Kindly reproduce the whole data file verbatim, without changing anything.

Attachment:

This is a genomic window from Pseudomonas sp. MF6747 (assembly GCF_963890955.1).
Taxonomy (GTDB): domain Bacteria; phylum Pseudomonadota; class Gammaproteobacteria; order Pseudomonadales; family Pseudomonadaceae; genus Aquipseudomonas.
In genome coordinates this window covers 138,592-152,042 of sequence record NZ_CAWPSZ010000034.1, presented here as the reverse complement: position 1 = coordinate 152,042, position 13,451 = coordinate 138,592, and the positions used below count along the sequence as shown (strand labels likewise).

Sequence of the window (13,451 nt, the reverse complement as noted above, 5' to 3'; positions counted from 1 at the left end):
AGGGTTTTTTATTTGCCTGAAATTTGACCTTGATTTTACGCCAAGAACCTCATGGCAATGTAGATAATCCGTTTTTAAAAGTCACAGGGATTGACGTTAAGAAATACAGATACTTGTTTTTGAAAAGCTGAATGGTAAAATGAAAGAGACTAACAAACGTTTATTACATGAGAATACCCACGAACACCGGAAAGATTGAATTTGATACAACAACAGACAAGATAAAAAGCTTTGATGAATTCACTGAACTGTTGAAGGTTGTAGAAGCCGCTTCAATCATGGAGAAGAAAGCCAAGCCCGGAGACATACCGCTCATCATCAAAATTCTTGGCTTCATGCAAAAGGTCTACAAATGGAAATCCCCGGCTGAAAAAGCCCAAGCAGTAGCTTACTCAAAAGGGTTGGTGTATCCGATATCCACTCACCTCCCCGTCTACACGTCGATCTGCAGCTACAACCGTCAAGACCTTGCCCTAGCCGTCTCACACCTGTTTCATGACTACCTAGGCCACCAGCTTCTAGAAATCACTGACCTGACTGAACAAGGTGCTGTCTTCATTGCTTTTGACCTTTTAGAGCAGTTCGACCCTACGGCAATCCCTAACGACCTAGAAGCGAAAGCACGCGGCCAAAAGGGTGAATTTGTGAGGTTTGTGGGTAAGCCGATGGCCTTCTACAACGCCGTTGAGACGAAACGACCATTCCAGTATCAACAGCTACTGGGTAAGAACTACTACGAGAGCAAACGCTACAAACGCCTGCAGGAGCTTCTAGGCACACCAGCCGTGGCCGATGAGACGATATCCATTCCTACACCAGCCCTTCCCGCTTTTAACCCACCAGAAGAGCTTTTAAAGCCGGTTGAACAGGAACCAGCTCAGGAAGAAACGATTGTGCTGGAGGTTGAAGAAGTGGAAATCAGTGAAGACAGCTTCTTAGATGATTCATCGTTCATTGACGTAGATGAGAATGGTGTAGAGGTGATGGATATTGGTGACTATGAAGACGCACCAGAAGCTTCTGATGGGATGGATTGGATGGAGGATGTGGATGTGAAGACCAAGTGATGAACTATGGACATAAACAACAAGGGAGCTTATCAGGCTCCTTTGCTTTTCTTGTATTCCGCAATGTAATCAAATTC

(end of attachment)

This is a genomic window from Pseudomonas sp. MF6747 (assembly GCF_963890955.1).
Taxonomy (GTDB): domain Bacteria; phylum Pseudomonadota; class Gammaproteobacteria; order Pseudomonadales; family Pseudomonadaceae; genus Aquipseudomonas.
In genome coordinates this window covers 138,592-152,042 of sequence record NZ_CAWPSZ010000034.1, presented here as the reverse complement: position 1 = coordinate 152,042, position 13,451 = coordinate 138,592, and the positions used below count along the sequence as shown (strand labels likewise).

Sequence of the window (13,451 nt, the reverse complement as noted above, 5' to 3'; positions counted from 1 at the left end):
AGGGTTTTTTATTTGCCTGAAATTTGACCTTGATTTTACGCCAAGAACCTCATGGCAATGTAGATAATCCGTTTTTAAAAGTCACAGGGATTGACGTTAAGAAATACAGATACTTGTTTTTGAAAAGCTGAATGGTAAAATGAAAGAGACTAACAAACGTTTATTACATGAGAATACCCACGAACACCGGAAAGATTGAATTTGATACAACAACAGACAAGATAAAAAGCTTTGATGAATTCACTGAACTGTTGAAGGTTGTAGAAGCCGCTTCAATCATGGAGAAGAAAGCCAAGCCCGGAGACATACCGCTCATCATCAAAATTCTTGGCTTCATGCAAAAGGTCTACAAATGGAAATCCCCGGCTGAAAAAGCCCAAGCAGTAGCTTACTCAAAAGGGTTGGTGTATCCGATATCCACTCACCTCCCCGTCTACACGTCGATCTGCAGCTACAACCGTCAAGACCTTGCCCTAGCCGTCTCACACCTGTTTCATGACTACCTAGGCCACCAGCTTCTAGAAATCACTGACCTGACTGAACAAGGTGCTGTCTTCATTGCTTTTGACCTTTTAGAGCAGTTCGACCCTACGGCAATCCCTAACGACCTAGAAGCGAAAGCACGCGGCCAAAAGGGTGAATTTGTGAGGTTTGTGGGTAAGCCGATGGCCTTCTACAACGCCGTTGAGACGAAACGACCATTCCAGTATCAACAGCTACTGGGTAAGAACTACTACGAGAGCAAACGCTACAAACGCCTGCAGGAGCTTCTAGGCACACCAGCCGTGGCCGATGAGACGATATCCATTCCTACACCAGCCCTTCCCGCTTTTAACCCACCAGAAGAGCTTTTAAAGCCGGTTGAACAGGAACCAGCTCAGGAAGAAACGATTGTGCTGGAGGTTGAAGAAGTGGAAATCAGTGAAGACAGCTTCTTAGATGATTCATCGTTCATTGACGTAGATGAGAATGGTGTAGAGGTGATGGATATTGGTGACTATGAAGACGCACCAGAAGCTTCTGATGGGATGGATTGGATGGAGGATGTGGATGTGAAGACCAAGTGATGAACTATGGACATAAACAACAAGGGAGCTTATCAGGCTCCTTTGCTTTTCTTGTATTCCGCAATGTAATCAAATTC